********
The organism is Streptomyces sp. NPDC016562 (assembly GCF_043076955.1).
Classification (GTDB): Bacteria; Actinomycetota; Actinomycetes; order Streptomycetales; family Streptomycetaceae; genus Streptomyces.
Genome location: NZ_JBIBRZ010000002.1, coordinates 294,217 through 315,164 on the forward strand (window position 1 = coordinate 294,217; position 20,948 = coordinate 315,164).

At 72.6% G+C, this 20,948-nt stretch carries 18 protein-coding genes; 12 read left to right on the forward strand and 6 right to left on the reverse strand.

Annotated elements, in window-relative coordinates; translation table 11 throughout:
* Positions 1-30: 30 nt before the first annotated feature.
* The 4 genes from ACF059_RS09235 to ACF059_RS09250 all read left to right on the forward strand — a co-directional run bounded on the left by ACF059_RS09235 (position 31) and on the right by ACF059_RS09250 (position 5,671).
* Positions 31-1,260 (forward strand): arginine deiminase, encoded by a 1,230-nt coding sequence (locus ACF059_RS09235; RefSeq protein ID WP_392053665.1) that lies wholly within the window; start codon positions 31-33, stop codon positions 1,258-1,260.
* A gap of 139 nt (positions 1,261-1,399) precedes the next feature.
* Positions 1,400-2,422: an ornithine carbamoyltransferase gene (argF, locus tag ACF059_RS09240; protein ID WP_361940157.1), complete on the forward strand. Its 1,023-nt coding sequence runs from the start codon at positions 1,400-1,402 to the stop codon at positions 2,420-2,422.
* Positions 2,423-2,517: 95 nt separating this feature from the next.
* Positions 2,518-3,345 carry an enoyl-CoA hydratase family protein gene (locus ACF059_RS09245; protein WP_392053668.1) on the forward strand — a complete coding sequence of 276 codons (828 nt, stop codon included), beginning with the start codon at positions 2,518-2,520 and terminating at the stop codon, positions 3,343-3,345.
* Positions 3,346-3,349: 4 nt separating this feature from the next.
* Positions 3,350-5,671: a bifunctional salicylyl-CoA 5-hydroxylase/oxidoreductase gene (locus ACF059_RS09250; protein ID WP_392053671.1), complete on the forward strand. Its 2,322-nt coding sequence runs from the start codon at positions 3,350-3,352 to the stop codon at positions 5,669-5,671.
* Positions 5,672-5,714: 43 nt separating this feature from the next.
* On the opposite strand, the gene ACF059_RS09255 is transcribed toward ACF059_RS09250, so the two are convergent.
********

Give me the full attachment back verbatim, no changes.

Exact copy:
The organism is Streptomyces sp. NPDC016562 (assembly GCF_043076955.1).
Classification (GTDB): Bacteria; Actinomycetota; Actinomycetes; order Streptomycetales; family Streptomycetaceae; genus Streptomyces.
Genome location: NZ_JBIBRZ010000002.1, coordinates 294,217 through 315,164 on the forward strand (window position 1 = coordinate 294,217; position 20,948 = coordinate 315,164).

At 72.6% G+C, this 20,948-nt stretch carries 18 protein-coding genes; 12 read left to right on the forward strand and 6 right to left on the reverse strand.

Annotated elements, in window-relative coordinates; translation table 11 throughout:
* Positions 1-30: 30 nt before the first annotated feature.
* The 4 genes from ACF059_RS09235 to ACF059_RS09250 all read left to right on the forward strand — a co-directional run bounded on the left by ACF059_RS09235 (position 31) and on the right by ACF059_RS09250 (position 5,671).
* Positions 31-1,260 (forward strand): arginine deiminase, encoded by a 1,230-nt coding sequence (locus ACF059_RS09235; RefSeq protein ID WP_392053665.1) that lies wholly within the window; start codon positions 31-33, stop codon positions 1,258-1,260.
* A gap of 139 nt (positions 1,261-1,399) precedes the next feature.
* Positions 1,400-2,422: an ornithine carbamoyltransferase gene (argF, locus tag ACF059_RS09240; protein ID WP_361940157.1), complete on the forward strand. Its 1,023-nt coding sequence runs from the start codon at positions 1,400-1,402 to the stop codon at positions 2,420-2,422.
* Positions 2,423-2,517: 95 nt separating this feature from the next.
* Positions 2,518-3,345 carry an enoyl-CoA hydratase family protein gene (locus ACF059_RS09245; protein WP_392053668.1) on the forward strand — a complete coding sequence of 276 codons (828 nt, stop codon included), beginning with the start codon at positions 2,518-2,520 and terminating at the stop codon, positions 3,343-3,345.
* Positions 3,346-3,349: 4 nt separating this feature from the next.
* Positions 3,350-5,671: a bifunctional salicylyl-CoA 5-hydroxylase/oxidoreductase gene (locus ACF059_RS09250; protein ID WP_392053671.1), complete on the forward strand. Its 2,322-nt coding sequence runs from the start codon at positions 3,350-3,352 to the stop codon at positions 5,669-5,671.
* Positions 5,672-5,714: 43 nt separating this feature from the next.
* On the opposite strand, the gene ACF059_RS09255 is transcribed toward ACF059_RS09250, so the two are convergent.